Sunday, May 30, 2010

My Writing Life -- Echoes

While working on my current piece of fiction, The Amber Tower, a sort of fairy tale, I've found echoes of things I've read in the story. This is a courtship story with a bit of a twist. Like Repunzel and unlike since the prince is the one in the tower. He has a month to choose one of two princesses as his bride. The sorceress guardian of the land has shown them a likeness of him but he can only view them from a high window in the story. The first twist is that he has a month to make his choice or be in the tower for life. The second is that is has been transported from his own land where he has been urged to marry by his mother and his father. The Witch of the Woods tells him she loves him just as she loved his ancestor a hundred years before and Rafel, the current crown prince can break the curse she placed on his family. His refusal sends him to the land of the amber tower. Not only is there the Repunzel thread but there is a touch of The Lady or the Tiger and an O. Henry bit at the end.

Now that I've discovered the echoes in one story, I wonder what echoes are in the others I've written. I also wonder if I'll be aware of this as I write each new story. At my age I've read a lot of fiction and non-fiction. Perhaps what all writers do is weave in hints of what their reading habits have been. Any ideas anyone?

Friday, May 28, 2010

Writing Tips -- The End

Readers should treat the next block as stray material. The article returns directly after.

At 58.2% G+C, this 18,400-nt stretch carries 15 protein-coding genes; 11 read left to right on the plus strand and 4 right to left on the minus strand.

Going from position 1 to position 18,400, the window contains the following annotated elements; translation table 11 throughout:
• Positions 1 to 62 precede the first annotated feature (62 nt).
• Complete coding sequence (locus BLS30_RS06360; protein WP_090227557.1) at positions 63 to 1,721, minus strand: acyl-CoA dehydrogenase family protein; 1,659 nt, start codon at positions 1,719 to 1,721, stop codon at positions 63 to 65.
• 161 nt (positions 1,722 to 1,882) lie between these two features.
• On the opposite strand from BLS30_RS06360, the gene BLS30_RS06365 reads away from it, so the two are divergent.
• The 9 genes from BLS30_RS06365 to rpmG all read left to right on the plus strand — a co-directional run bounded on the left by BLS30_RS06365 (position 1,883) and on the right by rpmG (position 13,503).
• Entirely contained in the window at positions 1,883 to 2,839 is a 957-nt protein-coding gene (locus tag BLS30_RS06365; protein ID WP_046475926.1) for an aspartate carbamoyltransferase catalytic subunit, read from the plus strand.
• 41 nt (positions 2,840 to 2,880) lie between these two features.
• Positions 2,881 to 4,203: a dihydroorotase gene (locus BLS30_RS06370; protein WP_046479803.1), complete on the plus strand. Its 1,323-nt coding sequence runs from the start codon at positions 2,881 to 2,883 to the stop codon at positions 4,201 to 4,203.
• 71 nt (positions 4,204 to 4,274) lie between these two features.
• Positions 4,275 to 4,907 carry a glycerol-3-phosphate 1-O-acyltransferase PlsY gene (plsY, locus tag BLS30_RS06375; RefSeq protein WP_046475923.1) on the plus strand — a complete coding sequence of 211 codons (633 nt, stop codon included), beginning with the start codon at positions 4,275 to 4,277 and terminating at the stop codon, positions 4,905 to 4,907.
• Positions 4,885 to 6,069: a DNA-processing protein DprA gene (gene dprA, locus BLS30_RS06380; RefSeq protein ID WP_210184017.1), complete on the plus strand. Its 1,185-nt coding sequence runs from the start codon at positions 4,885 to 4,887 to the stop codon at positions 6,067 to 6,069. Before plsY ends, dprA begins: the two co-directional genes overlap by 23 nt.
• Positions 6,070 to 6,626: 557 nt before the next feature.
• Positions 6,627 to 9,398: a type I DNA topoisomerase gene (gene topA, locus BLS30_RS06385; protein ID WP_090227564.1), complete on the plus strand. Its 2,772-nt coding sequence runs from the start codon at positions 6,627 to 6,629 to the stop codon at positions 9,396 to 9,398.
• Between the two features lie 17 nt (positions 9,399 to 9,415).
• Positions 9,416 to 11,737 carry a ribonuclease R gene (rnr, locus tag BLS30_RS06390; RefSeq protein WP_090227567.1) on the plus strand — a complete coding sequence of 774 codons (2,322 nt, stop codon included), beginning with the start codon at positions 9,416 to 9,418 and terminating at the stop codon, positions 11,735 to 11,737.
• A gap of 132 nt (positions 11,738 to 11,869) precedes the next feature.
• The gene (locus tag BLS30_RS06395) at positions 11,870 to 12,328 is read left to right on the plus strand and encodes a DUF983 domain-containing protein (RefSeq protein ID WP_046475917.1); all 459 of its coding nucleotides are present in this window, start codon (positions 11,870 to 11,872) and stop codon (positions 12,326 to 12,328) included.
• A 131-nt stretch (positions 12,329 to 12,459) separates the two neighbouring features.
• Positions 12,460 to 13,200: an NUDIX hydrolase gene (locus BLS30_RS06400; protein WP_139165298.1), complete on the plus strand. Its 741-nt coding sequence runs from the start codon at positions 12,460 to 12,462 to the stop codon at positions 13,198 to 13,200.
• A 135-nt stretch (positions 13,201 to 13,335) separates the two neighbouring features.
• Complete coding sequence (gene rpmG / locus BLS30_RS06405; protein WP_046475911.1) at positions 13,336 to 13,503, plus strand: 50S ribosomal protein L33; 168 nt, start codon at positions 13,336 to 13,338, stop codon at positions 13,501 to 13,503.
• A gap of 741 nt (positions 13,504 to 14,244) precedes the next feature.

The ending of a story must be satisfactory. Yes, a happy ending is essential to some genres and some stories but not all stories have a happy-ever-after ending. The last part of a story must lead a reader to say yes, I can see that's the way it had to end.

But there are things leading to the ending of a story. There is the black moment or the crisis. This is when one or both of the main characters believes all is lost. The hero or heroine feels they will never gain love. The detective believes the criminal will go free. That's the sort of emotion the black moment brings. Following this the character or character must come to a decision and see what changes must be made so they can attain their goal.

Some books are hard for a writer to end. The characters have become really alive and it's like saying goodbye to a friend. One way to solve this is to do a sequel. When I was writing The Quest For The White Jewel, the editor thought the ending was all right but wanted me to do a bit more. That was the moment when it hit me that the story wasn't complete. Though the White Jewel had been found there were other jewels without Holders and there were also some of the baddies still running around. That was when I started the second book and untimately there was a third.